Study: Ingredient in red wine may help prevent cancer

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We've heard a lot of studies about your health and red wine, but a new study out of Brazil is revealing how red wine may help prevent cancer.

We've heard a lot of studies about your health and red wine, but a new study out of Brazil is revealing how red wine may help prevent cancer.

Researchers say it's the red wine's resveratrol that may help stop the formation of protein clumps -- these clumps are found in half of all tumors.

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Resveratrol is also found in blueberries, cranberries and peanuts. It's not clear how much red wine you have to drink to reap the benefits.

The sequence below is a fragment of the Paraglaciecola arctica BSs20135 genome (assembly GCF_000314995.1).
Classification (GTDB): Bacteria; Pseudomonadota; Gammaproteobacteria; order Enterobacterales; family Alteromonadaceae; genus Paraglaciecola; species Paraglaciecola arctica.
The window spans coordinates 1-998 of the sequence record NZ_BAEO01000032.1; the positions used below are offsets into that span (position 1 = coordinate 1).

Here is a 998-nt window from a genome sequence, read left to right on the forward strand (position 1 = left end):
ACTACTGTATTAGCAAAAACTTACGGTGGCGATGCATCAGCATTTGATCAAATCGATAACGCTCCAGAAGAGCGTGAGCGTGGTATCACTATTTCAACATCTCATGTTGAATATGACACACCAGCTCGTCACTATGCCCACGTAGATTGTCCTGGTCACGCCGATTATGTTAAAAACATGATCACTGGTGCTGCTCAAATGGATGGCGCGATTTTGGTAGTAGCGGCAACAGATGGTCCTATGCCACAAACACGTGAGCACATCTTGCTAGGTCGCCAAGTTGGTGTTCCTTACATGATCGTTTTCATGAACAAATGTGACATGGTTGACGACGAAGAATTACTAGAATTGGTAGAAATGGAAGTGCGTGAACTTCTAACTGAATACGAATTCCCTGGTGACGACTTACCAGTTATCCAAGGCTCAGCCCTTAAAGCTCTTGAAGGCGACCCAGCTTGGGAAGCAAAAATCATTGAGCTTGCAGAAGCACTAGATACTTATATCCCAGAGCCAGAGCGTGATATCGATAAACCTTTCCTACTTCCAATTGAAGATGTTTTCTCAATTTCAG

The study was conducted at the Federal University of Rio de Janeiro. You can find the results in the journal Oncotarget.

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According to the Mayo Clinic, resveratrol in red wine comes from the skin of grapes used to make wine. Because red wine is fermented with grape skins longer than is white wine, red wine contains more resveratrol.

"Simply eating grapes, or drinking grape juice, might be one way to get resveratrol without drinking alcohol," the Mayo Clinic said on their website.
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